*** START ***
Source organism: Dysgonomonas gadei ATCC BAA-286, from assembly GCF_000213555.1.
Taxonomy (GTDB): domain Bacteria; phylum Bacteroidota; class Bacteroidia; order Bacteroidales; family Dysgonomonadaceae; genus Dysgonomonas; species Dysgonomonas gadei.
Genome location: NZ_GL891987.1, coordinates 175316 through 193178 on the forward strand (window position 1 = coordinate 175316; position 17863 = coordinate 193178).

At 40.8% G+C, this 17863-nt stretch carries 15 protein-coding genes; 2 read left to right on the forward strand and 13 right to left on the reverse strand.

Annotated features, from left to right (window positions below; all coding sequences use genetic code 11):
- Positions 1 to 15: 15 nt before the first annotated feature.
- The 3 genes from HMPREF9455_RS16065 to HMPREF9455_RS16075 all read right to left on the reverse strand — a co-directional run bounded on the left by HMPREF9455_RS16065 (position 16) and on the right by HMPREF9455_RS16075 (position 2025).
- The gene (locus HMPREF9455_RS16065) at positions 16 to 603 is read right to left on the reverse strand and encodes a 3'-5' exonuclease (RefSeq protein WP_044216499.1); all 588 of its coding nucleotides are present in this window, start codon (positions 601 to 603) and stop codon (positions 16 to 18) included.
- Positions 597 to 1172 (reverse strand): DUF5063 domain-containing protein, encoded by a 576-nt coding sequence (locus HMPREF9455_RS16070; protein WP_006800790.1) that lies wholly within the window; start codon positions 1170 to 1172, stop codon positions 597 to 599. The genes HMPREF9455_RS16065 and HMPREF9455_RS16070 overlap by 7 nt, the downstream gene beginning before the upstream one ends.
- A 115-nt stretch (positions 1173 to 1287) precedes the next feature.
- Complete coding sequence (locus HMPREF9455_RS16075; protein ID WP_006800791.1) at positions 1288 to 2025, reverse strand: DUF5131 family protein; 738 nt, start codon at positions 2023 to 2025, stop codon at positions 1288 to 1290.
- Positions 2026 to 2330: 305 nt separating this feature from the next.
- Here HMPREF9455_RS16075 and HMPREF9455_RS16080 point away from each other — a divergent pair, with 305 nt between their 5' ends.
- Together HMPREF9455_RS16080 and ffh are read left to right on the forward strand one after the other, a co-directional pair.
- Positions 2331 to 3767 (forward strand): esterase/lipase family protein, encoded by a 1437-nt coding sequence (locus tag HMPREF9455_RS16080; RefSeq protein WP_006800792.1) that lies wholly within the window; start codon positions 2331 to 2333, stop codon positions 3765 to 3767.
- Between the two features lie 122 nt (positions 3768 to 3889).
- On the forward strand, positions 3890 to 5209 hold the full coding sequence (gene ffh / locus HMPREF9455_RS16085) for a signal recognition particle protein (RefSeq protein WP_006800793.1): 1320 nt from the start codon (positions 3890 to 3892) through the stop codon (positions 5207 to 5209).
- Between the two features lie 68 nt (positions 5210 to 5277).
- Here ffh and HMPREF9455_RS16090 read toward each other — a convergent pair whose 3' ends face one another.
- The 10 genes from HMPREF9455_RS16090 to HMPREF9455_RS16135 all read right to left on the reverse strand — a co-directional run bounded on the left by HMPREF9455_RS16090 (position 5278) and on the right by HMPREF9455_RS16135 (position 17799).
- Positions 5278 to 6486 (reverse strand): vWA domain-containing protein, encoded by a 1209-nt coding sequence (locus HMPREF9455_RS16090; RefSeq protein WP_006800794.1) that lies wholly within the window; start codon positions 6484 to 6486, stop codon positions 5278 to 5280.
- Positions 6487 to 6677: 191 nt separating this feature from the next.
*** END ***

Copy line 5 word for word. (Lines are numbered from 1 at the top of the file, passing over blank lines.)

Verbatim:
Annotated features, from left to right (window positions below; all coding sequences use genetic code 11):